Unknown Enemy War is no child 's play, but unfortunately, we have had times in our past when the youth of our great nation had to defend it. Combat is not an easy for anyone; watching death, the constant ring of gunfire, the homesickness, fearing for your life, and witnessing bloodshed daily, this will begin to take its toll. The minds threshold for brutality can only handle so much and eventually will become sickened by these events. This sickness is called Post-traumatic stress disorder. As shown through the characters of The Things They Carried, soldiers of war may begin to show PTSD symptoms before the war is over, and may continue to fight the disorder after the war has ended.
Veterans, their families, and the government have come together in combat in attempts to address the detrimental effects of PTSD. Post-Traumatic stress disorder is a psychiatric disorder that may develop after one has been a victim or witness of a traumatic event (What is PTSD). Men and women who served in the Vietnam War were vulnerable to many acts of violence and death such as guerilla warfare. After being discharged from the Armed Forces, they may experience flashbacks when a trigger brings back a memory or they may also suffer from nightmares or insomnia due to specific rattling experiences (Riley, Julie). Not being able to sleep can have some deteriorating effects on the body which can make life after war very hard to adjust to.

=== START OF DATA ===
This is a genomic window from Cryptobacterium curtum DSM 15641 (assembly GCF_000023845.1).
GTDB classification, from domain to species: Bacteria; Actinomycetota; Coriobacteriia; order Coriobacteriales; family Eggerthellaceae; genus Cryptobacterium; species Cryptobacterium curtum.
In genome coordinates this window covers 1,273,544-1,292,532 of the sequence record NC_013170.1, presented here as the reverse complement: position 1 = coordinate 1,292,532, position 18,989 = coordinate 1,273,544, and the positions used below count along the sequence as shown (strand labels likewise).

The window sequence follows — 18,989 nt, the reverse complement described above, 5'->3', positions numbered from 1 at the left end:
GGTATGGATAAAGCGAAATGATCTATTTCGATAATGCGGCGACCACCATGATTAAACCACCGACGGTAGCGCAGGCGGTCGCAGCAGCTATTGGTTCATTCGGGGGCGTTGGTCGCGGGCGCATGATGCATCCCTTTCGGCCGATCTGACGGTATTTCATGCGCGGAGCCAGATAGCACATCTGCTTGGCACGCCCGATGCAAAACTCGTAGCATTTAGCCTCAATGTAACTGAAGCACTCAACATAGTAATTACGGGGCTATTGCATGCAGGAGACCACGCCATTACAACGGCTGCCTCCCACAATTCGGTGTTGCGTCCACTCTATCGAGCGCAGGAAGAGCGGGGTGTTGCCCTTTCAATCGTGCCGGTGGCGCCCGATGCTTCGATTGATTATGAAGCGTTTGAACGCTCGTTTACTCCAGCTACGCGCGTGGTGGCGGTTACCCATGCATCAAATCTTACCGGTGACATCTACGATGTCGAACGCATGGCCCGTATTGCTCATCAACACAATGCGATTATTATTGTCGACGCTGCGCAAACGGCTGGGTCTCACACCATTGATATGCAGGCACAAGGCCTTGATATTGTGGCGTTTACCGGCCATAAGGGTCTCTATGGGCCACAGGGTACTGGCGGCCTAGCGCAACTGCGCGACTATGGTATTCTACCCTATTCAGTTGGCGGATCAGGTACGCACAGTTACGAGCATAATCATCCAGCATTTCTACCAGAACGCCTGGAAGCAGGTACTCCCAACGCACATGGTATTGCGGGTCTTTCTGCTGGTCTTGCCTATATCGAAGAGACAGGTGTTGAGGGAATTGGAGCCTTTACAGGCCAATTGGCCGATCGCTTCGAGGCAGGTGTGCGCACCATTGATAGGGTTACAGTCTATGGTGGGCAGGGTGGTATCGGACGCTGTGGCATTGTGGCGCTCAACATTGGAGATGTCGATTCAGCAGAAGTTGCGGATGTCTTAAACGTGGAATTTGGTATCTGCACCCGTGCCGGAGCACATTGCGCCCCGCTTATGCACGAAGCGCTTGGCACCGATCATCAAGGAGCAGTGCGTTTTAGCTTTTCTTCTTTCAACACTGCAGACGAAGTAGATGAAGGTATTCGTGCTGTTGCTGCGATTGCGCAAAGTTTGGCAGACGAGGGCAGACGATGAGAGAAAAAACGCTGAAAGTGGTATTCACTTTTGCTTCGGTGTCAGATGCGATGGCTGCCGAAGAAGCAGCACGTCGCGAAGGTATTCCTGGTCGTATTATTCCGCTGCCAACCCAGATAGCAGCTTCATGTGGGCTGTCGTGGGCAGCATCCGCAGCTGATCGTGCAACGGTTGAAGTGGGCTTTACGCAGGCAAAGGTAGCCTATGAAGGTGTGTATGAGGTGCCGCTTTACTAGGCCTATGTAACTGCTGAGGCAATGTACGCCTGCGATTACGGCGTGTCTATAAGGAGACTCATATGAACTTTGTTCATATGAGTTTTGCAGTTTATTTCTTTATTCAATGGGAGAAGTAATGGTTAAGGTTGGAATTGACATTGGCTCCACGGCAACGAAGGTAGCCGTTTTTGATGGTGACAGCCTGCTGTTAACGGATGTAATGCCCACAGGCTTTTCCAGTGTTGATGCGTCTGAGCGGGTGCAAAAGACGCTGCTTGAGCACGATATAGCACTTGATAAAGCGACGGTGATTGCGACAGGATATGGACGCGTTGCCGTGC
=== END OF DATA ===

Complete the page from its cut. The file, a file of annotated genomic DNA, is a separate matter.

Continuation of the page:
The travesties that occurred with the brutality of war did not subside and began to affect those involved in a deeply emotional way. The multitude of disastrous happenings influenced the narrator to develop a psychological handicap to death by being “afraid of dying” although being “even more afraid to show it” (O’Brien 1187). The burden caused by the war creates fear inside the protagonist’s mind, yet if he were to display his sense of distress it would cause a deeper fear for those around him, thus making the thought of exposing the fear even more frightening. The emotional battle taken place in the psyche of the narrator is repressed directly by the war. The protagonist in “The Yellow Wallpaper” is also faced with the task of coping with mental
Post-Traumatic Stress Disorder (PTSD) frequently headlines newspapers and newscasts across America. Veterans fighting in Iraq and Afghanistan return to a life they left but inside they are tormented with flashbacks, nightmares, anxiety, anger, and depression. Many people suffer from PTSD after experiencing traumatic events in his or her life. Minnesota Multiphasic Personality Inventory (MMPI-2) is chosen for the basis of this assignment to evaluate someone who exhibits symptoms of PTSD. Sometimes the symptoms of PTSD are exaggerated or faked.
"After Vietnam, PTSD appeared and was rapidly taken over from the veterans" (Fitzpatrick). There are a large number of symptoms of PTSD. The Veterans symptoms can be identical to those symptoms experienced when the actual trauma was occurring (Panzarino). "[symptoms include] May be prone to insomnia, irritability, or outbursts of anger, difficulty concentrating, and an exaggerated startled response when shocked" (USA Today Magazine). Michael Wheeler, a Vietnam veteran, is divorced because of PTSD, he was having thoughts of suicide, he couldn't handle life, he thought he was going crazy (Block, Norris).